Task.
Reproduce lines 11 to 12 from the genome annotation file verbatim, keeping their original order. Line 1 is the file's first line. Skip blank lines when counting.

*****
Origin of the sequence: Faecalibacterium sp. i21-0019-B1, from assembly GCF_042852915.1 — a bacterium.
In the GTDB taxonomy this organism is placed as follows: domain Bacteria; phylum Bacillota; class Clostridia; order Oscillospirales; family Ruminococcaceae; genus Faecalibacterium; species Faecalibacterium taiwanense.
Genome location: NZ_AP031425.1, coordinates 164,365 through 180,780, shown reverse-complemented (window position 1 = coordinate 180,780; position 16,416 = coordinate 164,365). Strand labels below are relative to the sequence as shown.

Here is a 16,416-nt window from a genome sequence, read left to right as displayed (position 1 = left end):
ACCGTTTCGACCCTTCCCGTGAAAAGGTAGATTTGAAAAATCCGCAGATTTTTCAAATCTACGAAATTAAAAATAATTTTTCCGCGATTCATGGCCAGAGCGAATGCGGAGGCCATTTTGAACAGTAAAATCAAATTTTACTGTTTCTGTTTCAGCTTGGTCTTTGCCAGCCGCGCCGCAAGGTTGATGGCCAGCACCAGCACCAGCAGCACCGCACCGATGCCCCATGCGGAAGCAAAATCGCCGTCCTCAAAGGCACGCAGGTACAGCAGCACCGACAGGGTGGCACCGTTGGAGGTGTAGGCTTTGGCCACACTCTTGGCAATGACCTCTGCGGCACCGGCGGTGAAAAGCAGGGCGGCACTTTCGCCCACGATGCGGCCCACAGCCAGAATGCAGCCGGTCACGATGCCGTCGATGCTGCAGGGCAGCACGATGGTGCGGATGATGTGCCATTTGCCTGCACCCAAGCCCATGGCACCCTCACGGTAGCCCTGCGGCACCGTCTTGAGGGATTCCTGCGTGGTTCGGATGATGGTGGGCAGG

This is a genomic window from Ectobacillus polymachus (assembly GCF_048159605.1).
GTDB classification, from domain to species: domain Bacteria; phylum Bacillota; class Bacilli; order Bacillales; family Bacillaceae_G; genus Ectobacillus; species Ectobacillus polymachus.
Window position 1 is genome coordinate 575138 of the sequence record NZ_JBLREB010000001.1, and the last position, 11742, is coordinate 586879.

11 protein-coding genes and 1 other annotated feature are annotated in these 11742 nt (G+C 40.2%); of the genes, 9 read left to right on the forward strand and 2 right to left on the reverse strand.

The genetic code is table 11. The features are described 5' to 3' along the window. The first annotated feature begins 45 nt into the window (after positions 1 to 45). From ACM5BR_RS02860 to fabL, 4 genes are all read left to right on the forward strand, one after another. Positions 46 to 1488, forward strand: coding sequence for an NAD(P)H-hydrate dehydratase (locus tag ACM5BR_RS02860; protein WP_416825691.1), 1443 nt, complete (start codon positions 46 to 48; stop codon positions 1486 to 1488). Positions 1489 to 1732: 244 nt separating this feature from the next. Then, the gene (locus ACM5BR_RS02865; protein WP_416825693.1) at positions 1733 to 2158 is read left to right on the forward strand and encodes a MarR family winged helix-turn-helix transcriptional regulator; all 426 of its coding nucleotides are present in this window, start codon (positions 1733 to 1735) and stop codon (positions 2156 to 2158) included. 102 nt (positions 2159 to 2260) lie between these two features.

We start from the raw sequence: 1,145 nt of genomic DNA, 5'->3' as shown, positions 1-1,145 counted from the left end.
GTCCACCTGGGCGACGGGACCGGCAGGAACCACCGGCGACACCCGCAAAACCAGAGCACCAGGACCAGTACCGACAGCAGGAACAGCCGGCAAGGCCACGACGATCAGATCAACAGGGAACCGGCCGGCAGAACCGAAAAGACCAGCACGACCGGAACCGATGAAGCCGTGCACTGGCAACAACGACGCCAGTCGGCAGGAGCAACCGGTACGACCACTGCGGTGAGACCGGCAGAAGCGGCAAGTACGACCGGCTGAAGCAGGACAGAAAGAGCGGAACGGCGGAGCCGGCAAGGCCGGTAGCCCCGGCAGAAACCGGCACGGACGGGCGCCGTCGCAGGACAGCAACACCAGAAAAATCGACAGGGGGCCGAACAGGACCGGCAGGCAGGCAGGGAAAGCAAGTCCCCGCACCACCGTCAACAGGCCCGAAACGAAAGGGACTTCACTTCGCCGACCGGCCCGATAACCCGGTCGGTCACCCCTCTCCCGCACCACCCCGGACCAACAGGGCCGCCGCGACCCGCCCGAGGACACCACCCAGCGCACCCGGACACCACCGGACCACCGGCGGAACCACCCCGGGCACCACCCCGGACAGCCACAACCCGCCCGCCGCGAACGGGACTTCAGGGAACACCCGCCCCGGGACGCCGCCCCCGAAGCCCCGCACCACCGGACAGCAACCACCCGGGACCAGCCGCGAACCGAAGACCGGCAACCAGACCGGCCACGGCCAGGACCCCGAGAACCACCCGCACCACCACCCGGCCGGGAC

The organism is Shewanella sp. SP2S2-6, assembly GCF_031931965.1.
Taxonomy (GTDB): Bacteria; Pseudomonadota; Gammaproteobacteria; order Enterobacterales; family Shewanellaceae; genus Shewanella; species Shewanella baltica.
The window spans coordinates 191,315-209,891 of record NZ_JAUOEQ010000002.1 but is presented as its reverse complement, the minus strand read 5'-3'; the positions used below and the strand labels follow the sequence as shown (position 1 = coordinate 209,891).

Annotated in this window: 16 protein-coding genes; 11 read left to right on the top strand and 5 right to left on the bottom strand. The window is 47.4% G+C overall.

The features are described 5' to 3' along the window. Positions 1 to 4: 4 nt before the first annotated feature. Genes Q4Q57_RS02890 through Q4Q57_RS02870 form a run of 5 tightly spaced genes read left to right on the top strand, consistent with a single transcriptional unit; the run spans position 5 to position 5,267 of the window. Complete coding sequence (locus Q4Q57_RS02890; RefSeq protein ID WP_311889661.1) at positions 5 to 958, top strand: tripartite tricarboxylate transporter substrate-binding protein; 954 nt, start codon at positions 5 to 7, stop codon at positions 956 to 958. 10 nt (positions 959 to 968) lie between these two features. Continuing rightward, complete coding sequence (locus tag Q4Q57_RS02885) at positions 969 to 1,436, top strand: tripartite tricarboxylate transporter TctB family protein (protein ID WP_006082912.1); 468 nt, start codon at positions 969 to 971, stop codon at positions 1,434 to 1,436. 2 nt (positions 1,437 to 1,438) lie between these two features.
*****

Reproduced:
We start from the raw sequence: 1,145 nt of genomic DNA, 5'->3' as shown, positions 1-1,145 counted from the left end.
GTCCACCTGGGCGACGGGACCGGCAGGAACCACCGGCGACACCCGCAAAACCAGAGCACCAGGACCAGTACCGACAGCAGGAACAGCCGGCAAGGCCACGACGATCAGATCAACAGGGAACCGGCCGGCAGAACCGAAAAGACCAGCACGACCGGAACCGATGAAGCCGTGCACTGGCAACAACGACGCCAGTCGGCAGGAGCAACCGGTACGACCACTGCGGTGAGACCGGCAGAAGCGGCAAGTACGACCGGCTGAAGCAGGACAGAAAGAGCGGAACGGCGGAGCCGGCAAGGCCGGTAGCCCCGGCAGAAACCGGCACGGACGGGCGCCGTCGCAGGACAGCAACACCAGAAAAATCGACAGGGGGCCGAACAGGACCGGCAGGCAGGCAGGGAAAGCAAGTCCCCGCACCACCGTCAACAGGCCCGAAACGAAAGGGACTTCACTTCGCCGACCGGCCCGATAACCCGGTCGGTCACCCCTCTCCCGCACCACCCCGGACCAACAGGGCCGCCGCGACCCGCCCGAGGACACCACCCAGCGCACCCGGACACCACCGGACCACCGGCGGAACCACCCCGGGCACCACCCCGGACAGCCACAACCCGCCCGCCGCGAACGGGACTTCAGGGAACACCCGCCCCGGGACGCCGCCCCCGAAGCCCCGCACCACCGGACAGCAACCACCCGGGACCAGCCGCGAACCGAAGACCGGCAACCAGACCGGCCACGGCCAGGACCCCGAGAACCACCCGCACCACCACCCGGCCGGGAC